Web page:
Open water swimming is becoming increasingly popular for all ages and abilities. Triathlon and ironman champion Hywel Davies has some top tips before you take the plunge
Travel to most European countries and you will see crystal clear lakes, turquoise seas and miles of clear blue water. Jumping in to cool off is one thing but being serious about open water swimming takes a bit more preparation, especially when looking to try something new a little closer to home.
The large majority of lakes in the England and Wales are privately owned and swimming is usually prohibited but there are more and more places opening up as the popularity of taking the plunge into open water grows. To some there is little appeal to swimming up and down a busy pool lane, avoiding other swimmers, turning every 20 strokes and following a never-ending black line. But taking the swimming outdoors has a much wider benefit.
The obvious one is of good cardiovascular exercise, but open water swimming is developing a following for a whole host of other benefits – improved circulation, growing confidence and self esteem of beating cold and fear, developing a stronger immune system and the social benefits of overcoming the challenge with others.
Before you take the plunge into open water swimming, here are a few things to plan ahead and consider…
- The swim venue
- Find out when it is open as some places only allow swimming once a week or at a set time.
- Are you sharing the water with boats, divers, fishermen or other watersports?
- What are the safety procedures for any swimmer getting into trouble?
- What are the swim rules? Do you need a tow float, which direction do you swim, can you swim alone?
- What are the changing arrangements? Are there showers, etc?
- What is the entry and exit to the water like? Deep water, walk -n, steps, etc?
Open water means colder water, so a wetsuit is the norm for events, races and recreational swimming. A wetsuit adds buoyancy, streamlining and, most importantly, warmth. A good wetsuit – close fitting, yet allowing arms and legs to move freely, not letting in any water – can picked up for under £100. Other useful equipment is a pair of good-fitting tinted goggles and a bright inflatable bag where you can carry keys, food, water, whistle or anything else in the dry bag section. They are great for being seen and can offer a little rest if needed.
Without the conventional pool’s black line to follow, swimming outdoors can be disorientating. What seems obvious when standing a metre above the water disappears when looking above the surface and although you may think you are heading towards a marker buoy, you could still always be swimming in a circle. The trick here is to look for a landmark such as a tree or building in the distance behind the marker buoy and align them. If it moves one way or another, then you are off course. Rather than look up and spoil your rhythm, you should take a sighting stroke as your arm enters the water rather than trying to lift your head up high. Take three or four sighting strokes in a row and build up a picture of what you see.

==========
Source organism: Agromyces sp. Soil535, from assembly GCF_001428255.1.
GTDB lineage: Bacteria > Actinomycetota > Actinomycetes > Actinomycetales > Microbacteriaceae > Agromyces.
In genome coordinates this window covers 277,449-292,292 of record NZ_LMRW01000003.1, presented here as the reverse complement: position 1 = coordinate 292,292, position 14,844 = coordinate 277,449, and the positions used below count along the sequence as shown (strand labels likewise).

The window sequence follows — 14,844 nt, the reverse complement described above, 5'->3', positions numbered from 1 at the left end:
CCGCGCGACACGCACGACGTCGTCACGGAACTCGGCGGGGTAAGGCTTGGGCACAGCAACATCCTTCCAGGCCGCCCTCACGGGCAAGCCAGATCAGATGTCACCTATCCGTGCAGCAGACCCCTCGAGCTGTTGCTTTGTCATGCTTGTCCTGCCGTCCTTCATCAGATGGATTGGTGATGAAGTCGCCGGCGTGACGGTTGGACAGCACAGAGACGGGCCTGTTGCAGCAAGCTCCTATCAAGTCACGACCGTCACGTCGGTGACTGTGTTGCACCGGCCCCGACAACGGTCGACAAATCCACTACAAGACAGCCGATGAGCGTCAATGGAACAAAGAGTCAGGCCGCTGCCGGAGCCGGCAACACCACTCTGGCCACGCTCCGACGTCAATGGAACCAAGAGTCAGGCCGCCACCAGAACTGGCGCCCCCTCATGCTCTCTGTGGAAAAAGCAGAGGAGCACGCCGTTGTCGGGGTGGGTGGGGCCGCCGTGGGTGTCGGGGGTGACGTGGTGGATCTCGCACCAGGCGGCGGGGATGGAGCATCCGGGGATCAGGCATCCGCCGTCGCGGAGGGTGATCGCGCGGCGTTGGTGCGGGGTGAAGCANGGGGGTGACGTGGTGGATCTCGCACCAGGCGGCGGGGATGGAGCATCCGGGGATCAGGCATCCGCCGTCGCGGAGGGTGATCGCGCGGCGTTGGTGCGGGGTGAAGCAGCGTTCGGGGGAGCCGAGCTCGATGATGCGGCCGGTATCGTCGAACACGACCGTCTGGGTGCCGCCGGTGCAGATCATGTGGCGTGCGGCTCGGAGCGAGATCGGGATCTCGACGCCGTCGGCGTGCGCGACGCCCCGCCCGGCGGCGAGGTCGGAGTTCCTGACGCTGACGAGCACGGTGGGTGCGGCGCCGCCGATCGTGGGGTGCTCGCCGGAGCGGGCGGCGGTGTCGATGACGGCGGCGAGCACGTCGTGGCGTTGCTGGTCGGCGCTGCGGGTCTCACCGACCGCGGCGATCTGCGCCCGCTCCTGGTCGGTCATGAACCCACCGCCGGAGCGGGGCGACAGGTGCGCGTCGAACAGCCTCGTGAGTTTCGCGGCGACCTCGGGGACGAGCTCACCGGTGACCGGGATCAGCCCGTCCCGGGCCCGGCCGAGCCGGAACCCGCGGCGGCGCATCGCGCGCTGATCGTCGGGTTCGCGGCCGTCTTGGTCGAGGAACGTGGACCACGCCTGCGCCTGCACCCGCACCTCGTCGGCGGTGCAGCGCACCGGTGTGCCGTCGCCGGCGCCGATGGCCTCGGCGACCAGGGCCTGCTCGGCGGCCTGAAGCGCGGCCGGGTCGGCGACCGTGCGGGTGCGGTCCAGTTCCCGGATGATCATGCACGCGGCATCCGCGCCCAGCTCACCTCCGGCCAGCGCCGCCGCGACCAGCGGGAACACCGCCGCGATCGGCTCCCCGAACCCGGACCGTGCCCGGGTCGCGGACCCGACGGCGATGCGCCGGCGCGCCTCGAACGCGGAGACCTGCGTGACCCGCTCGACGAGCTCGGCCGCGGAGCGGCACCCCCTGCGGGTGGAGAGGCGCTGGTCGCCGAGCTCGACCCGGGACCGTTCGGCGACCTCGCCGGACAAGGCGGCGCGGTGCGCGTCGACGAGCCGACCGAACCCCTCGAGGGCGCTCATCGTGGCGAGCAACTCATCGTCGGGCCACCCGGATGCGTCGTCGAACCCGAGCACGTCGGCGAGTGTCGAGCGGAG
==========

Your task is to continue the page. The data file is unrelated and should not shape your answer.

Some breathe every other stroke, others three, four, or even more. In a pool, you create a small bow wave to breath into a trough but in open water there can be a little chop so you need to breathe a little higher in the water. As much as possible try to breathe on both sides, as the sun can cause glare when turning towards it and waves or wind coming from one side or other swimmers can create a splash.
There are many hardy folk who swim all year round – open water, no wetsuit, they love the challenge and the buzz of doing it. Most open water venues will range between 14 to 20 degrees in the summer (colder in Scotland). Although a bit fresh when getting in, 14 or 15 degrees is actually quite pleasant for swimming in a wetsuit. Below 12 degrees and it’s a matter of time as to how long you stay in before it gets uncomfortable. That said, wearing two or three hats, booties, neoprene gloves and undershirts can help.
The worst part is getting in and swimming. You may experience a rush of cold to the head, the teeth hurt and the face gets cold but it does pass as soon as you get active. Some people love to dive straight in, others acclimatise slowly. When you reach the point where your hands no longer stay because of the cold, that’s the time to call it a day. Always have warm clothes at hand for when you finish and get out of the wetsuit as quickly as you can.
WHERE TO SWIM
Open water venues in the Midlands include Stoney Cove, Market Bosworth and Stanton Lakes
You can find more details of where to swim locally at